A Harmonic Field Approach to Quantifying MRI Spatial Accuracy for MRIgRT
T Tadic*, D Jaffray, T Stanescu, Princess Margaret Cancer Centre, Toronto, ONTU-G-134-2 Tuesday 4:30PM - 6:00PM Room: 134
Purpose: An outstanding problem in the clinical implementation of MRIgRT is the development of simple and efficient methods for the measurement, characterization, and monitoring of geometrical accuracy in MRI. This study presents the theory, implementation, and validation of a novel harmonic field approach to the quantification of spatial accuracy in MRI.
Methods: A harmonic field description of the 3D distortion vector field in MRI is derived as the solution of a second-order boundary value problem comprised of the Laplace equation and a limited measurement of the distortion at a sparse distribution of points. Harmonic representations of the distortion field were calculated for spherical, cylindrical, and irregular regions of interest (ROIs). These representations were then used to derive volumetric mappings of the distortion field that were compared against reference data obtained on a 3 T full-body scanner. The effects of sampling density were explored and a statistical uncertainty analysis was performed.
Results: The volumetric mappings of the distortion field derived from the harmonic analysis were found to be in excellent agreement with the reference data. For all ROI geometries and distortion vector components, the 1 mm³ voxel size of the images used to acquire the reference data was greater than at least two standard deviations in all discrepancies. The statistical uncertainty analysis demonstrated the robustness of the harmonic approach, as the uncertainties in the volumetric mappings were calculated to be less than or equal to the input reference data.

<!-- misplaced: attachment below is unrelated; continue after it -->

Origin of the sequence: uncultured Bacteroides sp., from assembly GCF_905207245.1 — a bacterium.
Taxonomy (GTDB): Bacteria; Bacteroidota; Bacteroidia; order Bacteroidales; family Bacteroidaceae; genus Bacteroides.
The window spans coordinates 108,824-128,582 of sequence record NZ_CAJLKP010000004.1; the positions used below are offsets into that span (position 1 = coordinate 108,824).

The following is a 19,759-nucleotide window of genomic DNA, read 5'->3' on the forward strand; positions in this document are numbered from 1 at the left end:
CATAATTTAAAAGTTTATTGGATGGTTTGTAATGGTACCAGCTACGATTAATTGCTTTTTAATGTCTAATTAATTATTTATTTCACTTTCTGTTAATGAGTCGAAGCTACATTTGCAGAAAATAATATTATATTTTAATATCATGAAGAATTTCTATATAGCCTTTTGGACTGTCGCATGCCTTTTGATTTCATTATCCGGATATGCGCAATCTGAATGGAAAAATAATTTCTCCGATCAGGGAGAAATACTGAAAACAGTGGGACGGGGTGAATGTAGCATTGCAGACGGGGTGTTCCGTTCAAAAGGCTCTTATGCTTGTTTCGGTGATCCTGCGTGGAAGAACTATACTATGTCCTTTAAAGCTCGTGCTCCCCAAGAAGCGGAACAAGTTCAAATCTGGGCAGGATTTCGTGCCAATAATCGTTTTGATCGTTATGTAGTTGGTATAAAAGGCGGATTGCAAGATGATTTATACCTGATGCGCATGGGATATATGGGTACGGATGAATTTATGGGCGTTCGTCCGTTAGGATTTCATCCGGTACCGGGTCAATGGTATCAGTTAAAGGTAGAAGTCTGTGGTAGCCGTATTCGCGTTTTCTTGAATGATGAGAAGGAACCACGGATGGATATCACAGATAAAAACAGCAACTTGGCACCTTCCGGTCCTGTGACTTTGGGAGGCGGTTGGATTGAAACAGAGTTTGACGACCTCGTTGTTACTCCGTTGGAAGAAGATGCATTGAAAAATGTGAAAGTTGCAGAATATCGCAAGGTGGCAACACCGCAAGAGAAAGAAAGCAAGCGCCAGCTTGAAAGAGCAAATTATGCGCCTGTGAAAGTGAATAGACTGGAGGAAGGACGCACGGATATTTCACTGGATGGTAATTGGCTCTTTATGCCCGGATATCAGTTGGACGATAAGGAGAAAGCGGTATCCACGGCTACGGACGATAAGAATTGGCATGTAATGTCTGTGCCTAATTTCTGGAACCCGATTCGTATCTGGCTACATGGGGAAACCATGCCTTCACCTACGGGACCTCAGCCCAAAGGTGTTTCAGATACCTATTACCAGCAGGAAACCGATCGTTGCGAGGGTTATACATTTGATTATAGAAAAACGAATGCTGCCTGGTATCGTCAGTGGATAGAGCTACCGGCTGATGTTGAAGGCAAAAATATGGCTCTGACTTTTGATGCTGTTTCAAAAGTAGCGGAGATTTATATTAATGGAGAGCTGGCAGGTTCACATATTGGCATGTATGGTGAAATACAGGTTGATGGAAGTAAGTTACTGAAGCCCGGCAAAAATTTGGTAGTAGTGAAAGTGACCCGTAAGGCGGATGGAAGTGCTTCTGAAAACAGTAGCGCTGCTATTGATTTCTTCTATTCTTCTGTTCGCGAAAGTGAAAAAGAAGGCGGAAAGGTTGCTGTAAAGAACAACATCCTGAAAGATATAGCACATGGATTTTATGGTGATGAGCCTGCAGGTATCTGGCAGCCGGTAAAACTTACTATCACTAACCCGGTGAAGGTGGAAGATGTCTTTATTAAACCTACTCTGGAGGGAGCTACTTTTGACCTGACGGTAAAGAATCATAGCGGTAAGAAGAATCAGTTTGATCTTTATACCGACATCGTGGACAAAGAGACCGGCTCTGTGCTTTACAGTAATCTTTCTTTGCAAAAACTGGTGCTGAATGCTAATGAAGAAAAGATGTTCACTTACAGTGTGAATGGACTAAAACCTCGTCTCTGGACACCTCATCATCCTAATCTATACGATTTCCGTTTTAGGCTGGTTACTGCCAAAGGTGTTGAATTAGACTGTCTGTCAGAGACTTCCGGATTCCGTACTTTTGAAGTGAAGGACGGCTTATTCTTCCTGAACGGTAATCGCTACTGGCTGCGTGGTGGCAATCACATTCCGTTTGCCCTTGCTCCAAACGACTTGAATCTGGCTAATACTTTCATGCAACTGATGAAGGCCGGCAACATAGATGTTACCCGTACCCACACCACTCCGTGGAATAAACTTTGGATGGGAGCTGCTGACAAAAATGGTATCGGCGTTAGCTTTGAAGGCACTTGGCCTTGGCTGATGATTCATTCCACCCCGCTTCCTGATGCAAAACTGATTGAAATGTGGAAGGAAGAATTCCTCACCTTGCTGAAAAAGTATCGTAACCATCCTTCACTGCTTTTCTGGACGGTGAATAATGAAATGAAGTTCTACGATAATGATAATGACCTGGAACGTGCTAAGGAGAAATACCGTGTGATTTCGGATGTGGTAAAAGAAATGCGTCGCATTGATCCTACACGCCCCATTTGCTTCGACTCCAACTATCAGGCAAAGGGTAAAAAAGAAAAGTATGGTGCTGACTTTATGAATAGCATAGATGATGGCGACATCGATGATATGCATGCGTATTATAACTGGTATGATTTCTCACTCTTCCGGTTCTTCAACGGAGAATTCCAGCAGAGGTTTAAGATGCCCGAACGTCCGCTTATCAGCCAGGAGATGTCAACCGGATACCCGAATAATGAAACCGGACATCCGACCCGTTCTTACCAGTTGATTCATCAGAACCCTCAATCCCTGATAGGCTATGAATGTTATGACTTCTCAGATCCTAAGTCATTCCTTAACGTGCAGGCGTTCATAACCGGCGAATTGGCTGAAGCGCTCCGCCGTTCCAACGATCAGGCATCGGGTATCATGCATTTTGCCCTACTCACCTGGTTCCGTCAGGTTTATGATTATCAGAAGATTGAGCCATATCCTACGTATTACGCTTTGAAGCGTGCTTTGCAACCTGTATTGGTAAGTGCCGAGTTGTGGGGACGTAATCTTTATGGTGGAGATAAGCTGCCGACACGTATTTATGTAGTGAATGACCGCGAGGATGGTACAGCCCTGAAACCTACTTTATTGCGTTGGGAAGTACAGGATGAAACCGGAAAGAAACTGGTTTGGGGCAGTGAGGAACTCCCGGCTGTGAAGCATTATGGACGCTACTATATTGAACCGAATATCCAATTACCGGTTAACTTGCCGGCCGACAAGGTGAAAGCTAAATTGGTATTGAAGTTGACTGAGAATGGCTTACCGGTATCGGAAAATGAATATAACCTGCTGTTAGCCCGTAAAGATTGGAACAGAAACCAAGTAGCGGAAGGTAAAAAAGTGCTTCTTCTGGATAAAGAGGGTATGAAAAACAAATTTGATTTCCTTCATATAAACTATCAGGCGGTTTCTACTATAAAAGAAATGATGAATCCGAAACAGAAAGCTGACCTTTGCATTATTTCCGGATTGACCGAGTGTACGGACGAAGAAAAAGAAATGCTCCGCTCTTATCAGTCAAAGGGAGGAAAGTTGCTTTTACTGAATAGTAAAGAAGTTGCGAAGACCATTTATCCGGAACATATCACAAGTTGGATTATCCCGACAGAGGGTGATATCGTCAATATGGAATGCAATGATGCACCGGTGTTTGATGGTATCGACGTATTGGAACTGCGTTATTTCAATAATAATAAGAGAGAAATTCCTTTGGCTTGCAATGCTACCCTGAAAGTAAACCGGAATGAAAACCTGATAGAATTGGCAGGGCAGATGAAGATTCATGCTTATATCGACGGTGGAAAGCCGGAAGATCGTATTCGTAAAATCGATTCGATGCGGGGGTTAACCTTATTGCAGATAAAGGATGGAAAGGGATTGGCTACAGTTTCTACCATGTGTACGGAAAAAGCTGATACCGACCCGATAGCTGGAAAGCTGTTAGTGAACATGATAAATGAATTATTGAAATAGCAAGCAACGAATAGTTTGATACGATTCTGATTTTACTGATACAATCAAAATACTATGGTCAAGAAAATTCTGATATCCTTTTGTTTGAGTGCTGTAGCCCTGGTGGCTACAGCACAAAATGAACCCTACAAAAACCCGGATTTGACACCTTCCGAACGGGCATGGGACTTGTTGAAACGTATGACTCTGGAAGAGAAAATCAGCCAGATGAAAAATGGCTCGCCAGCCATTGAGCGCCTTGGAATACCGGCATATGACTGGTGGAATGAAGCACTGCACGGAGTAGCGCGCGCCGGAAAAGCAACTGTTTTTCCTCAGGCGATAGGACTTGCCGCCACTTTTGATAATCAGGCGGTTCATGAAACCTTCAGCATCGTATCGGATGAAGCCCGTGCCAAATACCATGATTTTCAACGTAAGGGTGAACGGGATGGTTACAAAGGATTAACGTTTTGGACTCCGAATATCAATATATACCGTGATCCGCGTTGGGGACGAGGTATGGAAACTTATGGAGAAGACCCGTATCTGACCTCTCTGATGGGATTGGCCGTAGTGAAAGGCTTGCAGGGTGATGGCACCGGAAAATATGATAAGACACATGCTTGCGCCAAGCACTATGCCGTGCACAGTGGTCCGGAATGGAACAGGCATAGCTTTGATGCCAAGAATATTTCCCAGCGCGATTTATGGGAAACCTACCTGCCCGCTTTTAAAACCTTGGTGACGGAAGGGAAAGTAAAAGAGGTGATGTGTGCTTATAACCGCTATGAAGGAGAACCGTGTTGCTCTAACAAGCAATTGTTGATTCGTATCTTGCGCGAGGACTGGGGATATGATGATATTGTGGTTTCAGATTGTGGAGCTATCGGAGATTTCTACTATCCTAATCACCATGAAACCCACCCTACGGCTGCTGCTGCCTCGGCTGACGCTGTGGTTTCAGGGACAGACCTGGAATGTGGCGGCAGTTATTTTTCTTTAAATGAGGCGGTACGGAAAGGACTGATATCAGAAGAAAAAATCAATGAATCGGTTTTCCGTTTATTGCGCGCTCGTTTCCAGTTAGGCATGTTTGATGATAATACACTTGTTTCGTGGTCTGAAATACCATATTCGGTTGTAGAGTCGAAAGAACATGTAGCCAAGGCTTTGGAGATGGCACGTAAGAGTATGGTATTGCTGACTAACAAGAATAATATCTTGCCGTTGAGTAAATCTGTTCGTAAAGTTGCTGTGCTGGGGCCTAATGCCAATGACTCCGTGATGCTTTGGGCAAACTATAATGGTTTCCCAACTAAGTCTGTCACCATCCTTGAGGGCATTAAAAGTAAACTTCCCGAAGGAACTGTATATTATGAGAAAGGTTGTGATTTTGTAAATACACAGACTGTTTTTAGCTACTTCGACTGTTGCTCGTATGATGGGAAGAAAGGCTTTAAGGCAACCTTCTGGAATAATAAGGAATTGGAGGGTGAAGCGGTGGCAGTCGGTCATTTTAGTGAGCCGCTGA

Conclusion: A novel harmonic approach has been proposed for quantifying MRI spatial accuracy in large imaging volumes for MRIgRT using only limited measurement data. This technique abates the requirement to directly measure the distortion at a dense 3D array of points and thus permits the design of simple, inexpensive phantoms that may feature additional modules for supplementary imaging and dosimetry QA objectives.